If you are feeling worried about your breasts and breastfeeding, seek your doctor’s advice while you are still pregnant. You will be examined and advised accordingly if at all there is a problem. Otherwise, the doctor will reassure you and help you feel confident about your ability to nurse your infant. Your physician may also recommend that you purchase a conducive breast pump as well, so just be aware of your options and what is ultimately best for you.

Furthermore, this is a great time to check in with your doctor if you notice any abnormalities or discolorations in your breasts during pregnancy. While the size of your breasts may change while you are pregnant, it is always good to get a second opinion if you feel like there are any concerning issues.

Hold your Breast in the V-hold

Nursing moms with smaller breasts will find it more comfortable to V-hold their boob than the C-hold that is normally recommended for most other moms. While using the C-hold, your breast rests on your palm as the thumb lies on top of the boob and the other fingers hold it at the bottom to cradle the breast.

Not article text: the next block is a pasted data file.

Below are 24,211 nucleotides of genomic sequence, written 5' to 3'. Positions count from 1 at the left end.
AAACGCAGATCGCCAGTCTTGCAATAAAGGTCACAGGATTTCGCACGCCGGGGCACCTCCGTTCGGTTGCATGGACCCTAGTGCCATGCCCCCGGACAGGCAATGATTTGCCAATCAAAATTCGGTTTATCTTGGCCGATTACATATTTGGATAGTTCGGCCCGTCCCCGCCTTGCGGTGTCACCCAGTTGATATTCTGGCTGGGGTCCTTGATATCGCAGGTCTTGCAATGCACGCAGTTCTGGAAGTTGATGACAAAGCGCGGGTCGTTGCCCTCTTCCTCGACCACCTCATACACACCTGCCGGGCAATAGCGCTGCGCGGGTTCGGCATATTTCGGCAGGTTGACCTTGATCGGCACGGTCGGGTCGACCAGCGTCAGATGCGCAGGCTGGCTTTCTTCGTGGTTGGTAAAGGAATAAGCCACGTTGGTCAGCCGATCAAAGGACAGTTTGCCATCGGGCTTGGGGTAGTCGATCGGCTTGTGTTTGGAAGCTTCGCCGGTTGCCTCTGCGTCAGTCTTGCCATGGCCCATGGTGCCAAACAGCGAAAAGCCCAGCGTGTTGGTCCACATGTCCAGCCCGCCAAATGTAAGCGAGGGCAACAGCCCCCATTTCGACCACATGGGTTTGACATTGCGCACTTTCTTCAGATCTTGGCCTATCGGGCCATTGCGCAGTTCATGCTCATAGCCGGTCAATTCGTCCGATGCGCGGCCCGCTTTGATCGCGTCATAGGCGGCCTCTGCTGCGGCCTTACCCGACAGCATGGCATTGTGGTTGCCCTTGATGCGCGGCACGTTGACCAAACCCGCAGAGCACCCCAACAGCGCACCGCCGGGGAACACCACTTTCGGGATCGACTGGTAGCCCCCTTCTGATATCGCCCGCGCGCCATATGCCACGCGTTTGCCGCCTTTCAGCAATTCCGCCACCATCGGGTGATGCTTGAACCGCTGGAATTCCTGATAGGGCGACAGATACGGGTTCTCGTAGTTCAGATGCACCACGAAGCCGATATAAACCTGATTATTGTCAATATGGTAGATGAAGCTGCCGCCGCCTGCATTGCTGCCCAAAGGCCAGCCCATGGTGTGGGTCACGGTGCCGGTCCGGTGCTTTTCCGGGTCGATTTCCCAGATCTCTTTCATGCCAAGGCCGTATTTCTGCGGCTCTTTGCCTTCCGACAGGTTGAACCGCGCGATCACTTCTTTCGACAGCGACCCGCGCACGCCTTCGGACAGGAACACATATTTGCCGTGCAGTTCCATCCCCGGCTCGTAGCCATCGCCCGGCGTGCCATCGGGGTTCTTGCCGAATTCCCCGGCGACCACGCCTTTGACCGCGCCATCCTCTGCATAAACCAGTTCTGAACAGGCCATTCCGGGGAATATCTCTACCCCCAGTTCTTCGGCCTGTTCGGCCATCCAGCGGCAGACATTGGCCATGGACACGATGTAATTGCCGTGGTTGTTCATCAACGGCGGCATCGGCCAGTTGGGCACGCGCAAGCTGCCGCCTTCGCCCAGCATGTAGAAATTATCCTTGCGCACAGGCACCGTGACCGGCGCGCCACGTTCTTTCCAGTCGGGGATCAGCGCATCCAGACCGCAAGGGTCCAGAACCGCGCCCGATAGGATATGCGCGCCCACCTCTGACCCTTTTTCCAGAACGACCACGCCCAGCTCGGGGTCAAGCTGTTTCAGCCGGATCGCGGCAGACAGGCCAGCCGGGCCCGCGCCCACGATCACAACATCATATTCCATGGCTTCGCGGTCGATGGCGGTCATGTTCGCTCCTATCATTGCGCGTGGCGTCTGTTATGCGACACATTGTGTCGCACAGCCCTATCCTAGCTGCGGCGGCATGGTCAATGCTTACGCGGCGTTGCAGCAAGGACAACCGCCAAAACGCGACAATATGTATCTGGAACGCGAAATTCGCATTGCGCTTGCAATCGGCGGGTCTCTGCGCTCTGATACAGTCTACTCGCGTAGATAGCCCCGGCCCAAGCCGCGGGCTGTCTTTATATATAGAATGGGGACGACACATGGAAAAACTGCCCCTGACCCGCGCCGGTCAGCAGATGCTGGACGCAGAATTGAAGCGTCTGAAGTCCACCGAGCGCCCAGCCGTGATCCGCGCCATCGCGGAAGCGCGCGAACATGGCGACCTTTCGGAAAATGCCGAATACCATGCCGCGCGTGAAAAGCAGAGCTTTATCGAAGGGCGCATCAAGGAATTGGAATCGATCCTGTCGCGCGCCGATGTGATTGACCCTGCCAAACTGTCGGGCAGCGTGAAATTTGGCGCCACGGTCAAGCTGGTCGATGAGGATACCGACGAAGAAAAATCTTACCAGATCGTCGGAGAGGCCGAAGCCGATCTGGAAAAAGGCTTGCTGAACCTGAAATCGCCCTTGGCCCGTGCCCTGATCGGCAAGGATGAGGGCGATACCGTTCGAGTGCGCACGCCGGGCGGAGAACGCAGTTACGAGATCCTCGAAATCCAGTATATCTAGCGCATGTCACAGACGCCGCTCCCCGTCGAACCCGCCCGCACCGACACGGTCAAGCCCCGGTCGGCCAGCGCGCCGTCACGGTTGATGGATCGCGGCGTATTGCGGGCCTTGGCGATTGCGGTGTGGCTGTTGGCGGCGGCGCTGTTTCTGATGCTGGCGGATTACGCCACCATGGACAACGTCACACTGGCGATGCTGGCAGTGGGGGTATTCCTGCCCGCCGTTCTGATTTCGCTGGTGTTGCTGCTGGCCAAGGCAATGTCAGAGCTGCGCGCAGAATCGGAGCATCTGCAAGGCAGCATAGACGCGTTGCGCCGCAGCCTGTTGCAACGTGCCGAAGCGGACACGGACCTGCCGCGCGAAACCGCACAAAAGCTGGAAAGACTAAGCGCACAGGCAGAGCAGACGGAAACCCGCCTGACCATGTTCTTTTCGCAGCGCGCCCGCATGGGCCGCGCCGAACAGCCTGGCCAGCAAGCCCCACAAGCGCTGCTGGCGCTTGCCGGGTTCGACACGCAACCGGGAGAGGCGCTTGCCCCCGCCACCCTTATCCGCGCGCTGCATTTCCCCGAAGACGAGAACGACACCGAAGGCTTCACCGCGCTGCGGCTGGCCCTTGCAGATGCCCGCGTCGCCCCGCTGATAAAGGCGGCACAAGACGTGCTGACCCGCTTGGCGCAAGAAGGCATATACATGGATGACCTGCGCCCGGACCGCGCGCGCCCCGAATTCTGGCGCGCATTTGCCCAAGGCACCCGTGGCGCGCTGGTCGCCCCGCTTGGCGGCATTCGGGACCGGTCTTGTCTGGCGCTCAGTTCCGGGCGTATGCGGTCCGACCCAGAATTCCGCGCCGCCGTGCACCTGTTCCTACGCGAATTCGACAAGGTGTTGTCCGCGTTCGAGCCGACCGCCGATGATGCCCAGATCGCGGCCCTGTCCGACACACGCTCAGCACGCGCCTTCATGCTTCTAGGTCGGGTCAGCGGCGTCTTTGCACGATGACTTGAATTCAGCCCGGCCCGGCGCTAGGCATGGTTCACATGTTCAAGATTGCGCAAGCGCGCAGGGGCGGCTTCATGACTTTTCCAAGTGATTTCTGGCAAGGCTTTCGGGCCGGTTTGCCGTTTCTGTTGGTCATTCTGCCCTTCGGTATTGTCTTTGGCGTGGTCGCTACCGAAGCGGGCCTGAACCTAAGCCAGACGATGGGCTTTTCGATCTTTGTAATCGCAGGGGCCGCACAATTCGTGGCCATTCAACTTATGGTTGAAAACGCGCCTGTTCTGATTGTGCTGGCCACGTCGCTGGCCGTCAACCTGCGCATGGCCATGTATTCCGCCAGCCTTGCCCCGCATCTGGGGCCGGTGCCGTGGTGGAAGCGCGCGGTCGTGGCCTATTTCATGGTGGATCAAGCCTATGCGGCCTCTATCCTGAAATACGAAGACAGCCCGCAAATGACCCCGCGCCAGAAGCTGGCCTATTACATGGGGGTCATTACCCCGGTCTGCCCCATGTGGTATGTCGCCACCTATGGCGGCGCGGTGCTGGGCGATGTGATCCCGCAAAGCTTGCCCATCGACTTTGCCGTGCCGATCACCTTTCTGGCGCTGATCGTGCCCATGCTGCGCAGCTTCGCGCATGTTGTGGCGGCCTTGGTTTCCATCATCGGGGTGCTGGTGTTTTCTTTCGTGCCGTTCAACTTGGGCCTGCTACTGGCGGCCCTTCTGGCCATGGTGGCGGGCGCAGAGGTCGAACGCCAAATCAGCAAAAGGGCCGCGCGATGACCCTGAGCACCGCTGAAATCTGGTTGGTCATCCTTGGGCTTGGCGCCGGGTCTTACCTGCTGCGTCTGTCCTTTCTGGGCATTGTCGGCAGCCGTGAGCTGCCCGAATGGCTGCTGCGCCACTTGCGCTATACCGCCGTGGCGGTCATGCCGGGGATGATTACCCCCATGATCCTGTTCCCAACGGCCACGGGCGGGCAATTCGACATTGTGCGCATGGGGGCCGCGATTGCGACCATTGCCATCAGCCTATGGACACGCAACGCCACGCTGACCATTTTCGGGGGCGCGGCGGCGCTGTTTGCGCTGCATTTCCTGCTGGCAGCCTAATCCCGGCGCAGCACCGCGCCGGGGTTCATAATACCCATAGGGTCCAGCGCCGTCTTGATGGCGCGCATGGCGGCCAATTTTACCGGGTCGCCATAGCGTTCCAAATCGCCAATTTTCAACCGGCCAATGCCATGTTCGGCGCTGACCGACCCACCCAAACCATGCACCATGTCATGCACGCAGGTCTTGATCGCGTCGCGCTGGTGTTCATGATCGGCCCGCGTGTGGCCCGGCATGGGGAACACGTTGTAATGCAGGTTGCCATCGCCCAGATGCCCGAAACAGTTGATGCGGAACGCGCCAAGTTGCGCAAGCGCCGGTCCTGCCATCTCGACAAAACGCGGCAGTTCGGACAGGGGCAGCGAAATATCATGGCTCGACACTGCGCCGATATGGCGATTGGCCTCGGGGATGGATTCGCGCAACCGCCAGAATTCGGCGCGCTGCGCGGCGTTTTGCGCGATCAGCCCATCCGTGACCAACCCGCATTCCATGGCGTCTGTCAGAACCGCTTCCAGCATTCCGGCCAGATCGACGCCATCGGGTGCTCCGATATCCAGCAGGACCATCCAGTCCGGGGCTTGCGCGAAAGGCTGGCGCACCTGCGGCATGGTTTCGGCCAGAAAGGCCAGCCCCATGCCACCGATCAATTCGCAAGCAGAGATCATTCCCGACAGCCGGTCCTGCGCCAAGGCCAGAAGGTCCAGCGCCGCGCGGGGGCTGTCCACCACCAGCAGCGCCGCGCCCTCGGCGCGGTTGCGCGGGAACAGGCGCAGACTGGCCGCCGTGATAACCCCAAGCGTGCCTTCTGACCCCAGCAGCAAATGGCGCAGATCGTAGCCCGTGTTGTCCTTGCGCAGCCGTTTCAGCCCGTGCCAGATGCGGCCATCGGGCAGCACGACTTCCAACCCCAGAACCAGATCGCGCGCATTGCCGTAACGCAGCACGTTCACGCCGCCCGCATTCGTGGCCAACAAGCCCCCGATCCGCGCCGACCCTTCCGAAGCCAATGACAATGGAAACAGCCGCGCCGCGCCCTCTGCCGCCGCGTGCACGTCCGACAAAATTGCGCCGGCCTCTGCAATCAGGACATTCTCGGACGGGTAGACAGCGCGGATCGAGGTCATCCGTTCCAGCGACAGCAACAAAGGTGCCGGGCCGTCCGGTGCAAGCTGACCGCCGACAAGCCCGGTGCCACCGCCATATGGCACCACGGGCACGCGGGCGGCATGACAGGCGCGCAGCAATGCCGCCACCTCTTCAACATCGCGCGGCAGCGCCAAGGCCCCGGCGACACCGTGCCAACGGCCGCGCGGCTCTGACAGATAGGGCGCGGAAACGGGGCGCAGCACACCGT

For mothers with smaller bust sizes, the V-hold, or the scissor grasp as others would call it, works by placing your middle finger and index finger around your breast in the shape of a V. Your hand will be shaped like a pair of scissors and lie against the area of your areola. The V-hold is a great way to help your baby latch on and will feel more natural to you.

Alternate Nursing From Each Breast

The size of your breasts does not necessarily determine the amount of milk it can produce. It is recommended that you nurse your baby from each breast every time you feed him. Your little one is likely to consume more milk if nursed from both sides rather than one side. Also, be sure to begin nursing with a different breast each time to make sure that no residue milk is left in any breast.

Breastfeed 8-12 Times a Day